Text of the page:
Vitalis of Bernay

Vitalis of Creuilly or Vitalis of Bernay (died 19 June 1085) was a Benedictine monk from Normandy. Sources on his life include the early 15th century history of the Abbey by John Flete and the 1751 An history of the Church of St. Peter, Westminster, commonly called Westminster Abbey by Richard Widmore.

He was a monk at Fécamp Abbey before becoming abbot of Bernay Abbey around 1055. On 28 May 1065 he buried his friend Osbern, Abbot of Saint-Evroul, who had died the previous year. He was a confidant of John, abbot of Fecamp, who in 1058 charged him with setting up Saint-Gabriel-Brécy Priory - its establishment had been requested by Vitalis' brother Richard, lord of Creully. Finally he was appointed the third abbot of Westminster Abbey by William I of England on the advice of Lanfranc, the first Norman Archbishop of Canterbury. William also granted Vitalis a manor at Doddington, Lincolnshire, whilst Vitalis' brother Osbern took over at Bernay. Vitalis may have been reluctant to come - Widmore states that William wrote a letter to John of Fecamp demanding his consent to sending Vitalis. Flete states his year of appointment as 1078, but it is stated as 1076 in the Winchester Annals and as 1077 in the Anglo-Saxon Chronicle.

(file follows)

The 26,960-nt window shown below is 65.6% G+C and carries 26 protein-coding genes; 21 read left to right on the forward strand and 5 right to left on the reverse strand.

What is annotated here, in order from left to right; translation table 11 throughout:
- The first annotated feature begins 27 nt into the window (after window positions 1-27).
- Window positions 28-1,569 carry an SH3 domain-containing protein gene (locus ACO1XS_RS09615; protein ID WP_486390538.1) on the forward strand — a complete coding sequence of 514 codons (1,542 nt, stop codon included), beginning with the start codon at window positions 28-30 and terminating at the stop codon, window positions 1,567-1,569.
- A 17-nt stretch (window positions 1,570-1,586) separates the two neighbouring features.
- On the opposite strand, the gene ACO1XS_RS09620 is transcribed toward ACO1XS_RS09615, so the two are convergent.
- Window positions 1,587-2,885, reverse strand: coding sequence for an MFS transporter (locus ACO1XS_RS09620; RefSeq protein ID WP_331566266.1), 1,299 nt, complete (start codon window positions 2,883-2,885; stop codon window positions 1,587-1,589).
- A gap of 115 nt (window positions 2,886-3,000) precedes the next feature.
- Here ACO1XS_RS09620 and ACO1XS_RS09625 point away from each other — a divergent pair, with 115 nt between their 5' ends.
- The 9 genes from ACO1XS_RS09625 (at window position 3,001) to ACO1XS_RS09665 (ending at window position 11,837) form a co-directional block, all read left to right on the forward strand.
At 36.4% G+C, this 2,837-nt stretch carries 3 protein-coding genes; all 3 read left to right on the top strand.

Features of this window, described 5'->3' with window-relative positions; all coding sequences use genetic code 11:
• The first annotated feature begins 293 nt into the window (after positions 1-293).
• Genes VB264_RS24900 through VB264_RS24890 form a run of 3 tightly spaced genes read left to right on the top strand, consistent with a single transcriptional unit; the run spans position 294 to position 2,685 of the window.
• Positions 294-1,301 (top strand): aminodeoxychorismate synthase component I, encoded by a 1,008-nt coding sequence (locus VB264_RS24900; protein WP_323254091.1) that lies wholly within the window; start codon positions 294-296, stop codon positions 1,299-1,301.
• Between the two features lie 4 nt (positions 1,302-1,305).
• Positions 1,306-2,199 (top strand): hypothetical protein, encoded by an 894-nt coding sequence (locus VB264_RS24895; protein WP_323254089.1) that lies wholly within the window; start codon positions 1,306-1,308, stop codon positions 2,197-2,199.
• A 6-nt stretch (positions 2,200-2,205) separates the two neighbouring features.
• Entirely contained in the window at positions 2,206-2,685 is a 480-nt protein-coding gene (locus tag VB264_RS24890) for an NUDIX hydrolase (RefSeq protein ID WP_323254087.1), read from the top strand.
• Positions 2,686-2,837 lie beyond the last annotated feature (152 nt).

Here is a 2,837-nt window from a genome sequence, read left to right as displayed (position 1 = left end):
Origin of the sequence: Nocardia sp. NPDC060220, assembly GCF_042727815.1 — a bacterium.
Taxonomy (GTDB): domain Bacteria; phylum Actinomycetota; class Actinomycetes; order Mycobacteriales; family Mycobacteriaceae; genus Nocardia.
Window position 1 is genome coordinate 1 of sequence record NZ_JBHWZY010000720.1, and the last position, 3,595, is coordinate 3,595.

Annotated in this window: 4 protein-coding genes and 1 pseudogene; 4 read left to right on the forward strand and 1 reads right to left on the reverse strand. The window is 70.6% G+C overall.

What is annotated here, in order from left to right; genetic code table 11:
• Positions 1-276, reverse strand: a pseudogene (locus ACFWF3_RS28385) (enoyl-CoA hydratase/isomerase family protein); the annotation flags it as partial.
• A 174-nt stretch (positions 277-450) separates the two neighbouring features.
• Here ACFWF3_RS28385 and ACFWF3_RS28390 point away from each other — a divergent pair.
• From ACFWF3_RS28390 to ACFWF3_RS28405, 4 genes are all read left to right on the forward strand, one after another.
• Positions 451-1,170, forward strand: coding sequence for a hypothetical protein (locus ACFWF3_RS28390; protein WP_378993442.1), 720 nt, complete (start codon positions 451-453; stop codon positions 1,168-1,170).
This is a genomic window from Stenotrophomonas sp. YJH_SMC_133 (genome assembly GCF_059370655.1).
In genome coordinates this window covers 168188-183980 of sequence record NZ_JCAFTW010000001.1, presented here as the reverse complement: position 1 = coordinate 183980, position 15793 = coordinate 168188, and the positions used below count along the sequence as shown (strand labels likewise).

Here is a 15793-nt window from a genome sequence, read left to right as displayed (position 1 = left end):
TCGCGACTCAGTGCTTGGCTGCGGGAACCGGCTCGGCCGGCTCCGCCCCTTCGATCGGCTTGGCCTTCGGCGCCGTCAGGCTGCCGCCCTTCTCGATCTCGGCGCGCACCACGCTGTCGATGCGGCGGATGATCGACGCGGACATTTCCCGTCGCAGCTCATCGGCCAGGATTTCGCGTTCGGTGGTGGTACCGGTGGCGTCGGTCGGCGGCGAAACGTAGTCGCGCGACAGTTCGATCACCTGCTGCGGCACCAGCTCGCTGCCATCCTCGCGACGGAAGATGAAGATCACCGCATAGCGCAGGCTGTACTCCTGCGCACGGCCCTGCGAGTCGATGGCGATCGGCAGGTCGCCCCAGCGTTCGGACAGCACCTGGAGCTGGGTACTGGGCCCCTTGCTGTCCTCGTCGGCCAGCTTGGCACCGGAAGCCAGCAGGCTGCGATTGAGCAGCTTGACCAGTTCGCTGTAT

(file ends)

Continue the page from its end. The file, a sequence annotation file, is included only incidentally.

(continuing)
He held the post until his death and continued the building work on the abbey as well as supervising work on Westminster Palace and commissioning the monk Sulcard to write a number of tracts on the Abbey's history. Vitalis was buried beneath a small white stone at the head of Abbot Gislebert in the south cloister of the Abbey - its Latin inscription stated that "He who derived his name from life [vita], Abbot Vitalis, at death's summons passed on and lies here". A tapestry and a silk cloth were placed on his grave annually on 19 June, with two candles burning from Vespers until the end of Requiem Mass on 20th June. His grave is now unmarked.

Waningus

Saint Waningus (also Vaneng) (born in Rouen, died c. 683) was a nobleman and royal official under Clotaire III, then later a Benedictine abbot and a Christian saint.

Waningus had a son, Desiderius, who was also later venerated as a saint. One night Waningus had a dream in which Saint Eulalia of Barcelona reminded him of the difficulties the rich had in entering Heaven, so he gave up the privileged life to become a Benedictine monk. He founded Fécamp Abbey and is also said to have had a hand, in conjunction with Saint Wandrille, in the foundation of Fontenelle Abbey.

William de Braose, 1st Lord of Bramber

William de Braose (or William de Briouze), First Lord of Bramber (died 1093/1096) was previously lord of Briouze, Normandy. He was granted lands in England by William the Conqueror soon after he and his followers had invaded and controlled Saxon England.

William of Volpiano

Saint William of Volpiano (Italian : Guglielmo da Volpiano ; French : Guillaume de Volpiano; English : William of Dijon, William of Saint Benignus) (June/July 962 – January 1, 1031) was an Italian monastic reformer and architect.